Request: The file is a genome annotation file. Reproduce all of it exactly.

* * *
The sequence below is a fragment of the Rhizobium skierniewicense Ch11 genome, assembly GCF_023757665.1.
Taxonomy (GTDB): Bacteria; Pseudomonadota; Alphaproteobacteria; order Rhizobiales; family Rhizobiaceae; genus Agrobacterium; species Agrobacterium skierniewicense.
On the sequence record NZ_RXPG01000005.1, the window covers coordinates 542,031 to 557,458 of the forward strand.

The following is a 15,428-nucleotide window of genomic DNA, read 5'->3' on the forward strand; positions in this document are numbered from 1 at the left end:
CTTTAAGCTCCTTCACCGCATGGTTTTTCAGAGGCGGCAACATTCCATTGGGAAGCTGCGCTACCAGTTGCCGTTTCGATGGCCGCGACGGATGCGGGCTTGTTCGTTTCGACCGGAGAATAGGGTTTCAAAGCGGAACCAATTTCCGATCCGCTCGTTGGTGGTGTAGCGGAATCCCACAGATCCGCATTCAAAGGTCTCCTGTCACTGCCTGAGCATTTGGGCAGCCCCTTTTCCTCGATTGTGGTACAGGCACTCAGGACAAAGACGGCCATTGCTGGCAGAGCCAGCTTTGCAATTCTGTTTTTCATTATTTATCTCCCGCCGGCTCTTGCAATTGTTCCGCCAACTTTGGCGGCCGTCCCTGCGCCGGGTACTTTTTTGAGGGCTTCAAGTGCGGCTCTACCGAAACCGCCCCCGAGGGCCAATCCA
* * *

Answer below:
The sequence below is a fragment of the Rhizobium skierniewicense Ch11 genome, assembly GCF_023757665.1.
Taxonomy (GTDB): Bacteria; Pseudomonadota; Alphaproteobacteria; order Rhizobiales; family Rhizobiaceae; genus Agrobacterium; species Agrobacterium skierniewicense.
On the sequence record NZ_RXPG01000005.1, the window covers coordinates 542,031 to 557,458 of the forward strand.

The following is a 15,428-nucleotide window of genomic DNA, read 5'->3' on the forward strand; positions in this document are numbered from 1 at the left end:
CTTTAAGCTCCTTCACCGCATGGTTTTTCAGAGGCGGCAACATTCCATTGGGAAGCTGCGCTACCAGTTGCCGTTTCGATGGCCGCGACGGATGCGGGCTTGTTCGTTTCGACCGGAGAATAGGGTTTCAAAGCGGAACCAATTTCCGATCCGCTCGTTGGTGGTGTAGCGGAATCCCACAGATCCGCATTCAAAGGTCTCCTGTCACTGCCTGAGCATTTGGGCAGCCCCTTTTCCTCGATTGTGGTACAGGCACTCAGGACAAAGACGGCCATTGCTGGCAGAGCCAGCTTTGCAATTCTGTTTTTCATTATTTATCTCCCGCCGGCTCTTGCAATTGTTCCGCCAACTTTGGCGGCCGTCCCTGCGCCGGGTACTTTTTTGAGGGCTTCAAGTGCGGCTCTACCGAAACCGCCCCCGAGGGCCAATCCA